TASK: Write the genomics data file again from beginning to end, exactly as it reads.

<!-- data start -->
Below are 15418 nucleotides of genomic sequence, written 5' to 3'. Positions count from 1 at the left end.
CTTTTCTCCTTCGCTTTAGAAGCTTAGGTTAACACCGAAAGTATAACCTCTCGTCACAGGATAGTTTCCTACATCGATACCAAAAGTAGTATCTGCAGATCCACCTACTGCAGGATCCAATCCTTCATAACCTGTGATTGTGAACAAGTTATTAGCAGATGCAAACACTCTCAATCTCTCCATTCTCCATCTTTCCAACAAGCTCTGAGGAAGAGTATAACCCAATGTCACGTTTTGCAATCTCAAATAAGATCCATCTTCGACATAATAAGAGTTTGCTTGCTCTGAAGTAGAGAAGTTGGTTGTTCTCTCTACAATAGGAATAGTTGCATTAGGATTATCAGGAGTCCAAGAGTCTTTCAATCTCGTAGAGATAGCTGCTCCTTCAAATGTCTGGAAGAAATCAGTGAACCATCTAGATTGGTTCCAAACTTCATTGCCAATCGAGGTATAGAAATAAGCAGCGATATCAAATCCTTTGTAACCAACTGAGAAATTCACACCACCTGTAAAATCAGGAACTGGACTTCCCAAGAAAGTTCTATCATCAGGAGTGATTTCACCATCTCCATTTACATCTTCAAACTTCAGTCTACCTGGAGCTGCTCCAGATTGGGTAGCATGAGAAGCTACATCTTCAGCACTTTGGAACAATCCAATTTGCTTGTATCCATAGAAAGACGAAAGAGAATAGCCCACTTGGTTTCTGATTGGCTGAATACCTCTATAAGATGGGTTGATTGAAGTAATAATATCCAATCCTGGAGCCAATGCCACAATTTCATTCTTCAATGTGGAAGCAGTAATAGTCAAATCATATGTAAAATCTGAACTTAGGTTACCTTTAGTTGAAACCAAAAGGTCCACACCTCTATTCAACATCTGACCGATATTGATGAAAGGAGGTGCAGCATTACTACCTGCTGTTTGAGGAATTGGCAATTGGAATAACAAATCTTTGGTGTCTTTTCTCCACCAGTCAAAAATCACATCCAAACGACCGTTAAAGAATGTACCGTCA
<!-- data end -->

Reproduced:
Below are 15418 nucleotides of genomic sequence, written 5' to 3'. Positions count from 1 at the left end.
CTTTTCTCCTTCGCTTTAGAAGCTTAGGTTAACACCGAAAGTATAACCTCTCGTCACAGGATAGTTTCCTACATCGATACCAAAAGTAGTATCTGCAGATCCACCTACTGCAGGATCCAATCCTTCATAACCTGTGATTGTGAACAAGTTATTAGCAGATGCAAACACTCTCAATCTCTCCATTCTCCATCTTTCCAACAAGCTCTGAGGAAGAGTATAACCCAATGTCACGTTTTGCAATCTCAAATAAGATCCATCTTCGACATAATAAGAGTTTGCTTGCTCTGAAGTAGAGAAGTTGGTTGTTCTCTCTACAATAGGAATAGTTGCATTAGGATTATCAGGAGTCCAAGAGTCTTTCAATCTCGTAGAGATAGCTGCTCCTTCAAATGTCTGGAAGAAATCAGTGAACCATCTAGATTGGTTCCAAACTTCATTGCCAATCGAGGTATAGAAATAAGCAGCGATATCAAATCCTTTGTAACCAACTGAGAAATTCACACCACCTGTAAAATCAGGAACTGGACTTCCCAAGAAAGTTCTATCATCAGGAGTGATTTCACCATCTCCATTTACATCTTCAAACTTCAGTCTACCTGGAGCTGCTCCAGATTGGGTAGCATGAGAAGCTACATCTTCAGCACTTTGGAACAATCCAATTTGCTTGTATCCATAGAAAGACGAAAGAGAATAGCCCACTTGGTTTCTGATTGGCTGAATACCTCTATAAGATGGGTTGATTGAAGTAATAATATCCAATCCTGGAGCCAATGCCACAATTTCATTCTTCAATGTGGAAGCAGTAATAGTCAAATCATATGTAAAATCTGAACTTAGGTTACCTTTAGTTGAAACCAAAAGGTCCACACCTCTATTCAACATCTGACCGATATTGATGAAAGGAGGTGCAGCATTACTACCTGCTGTTTGAGGAATTGGCAATTGGAATAACAAATCTTTGGTGTCTTTTCTCCACCAGTCAAAAATCACATCCAAACGACCGTTAAAGAATGTACCGTCA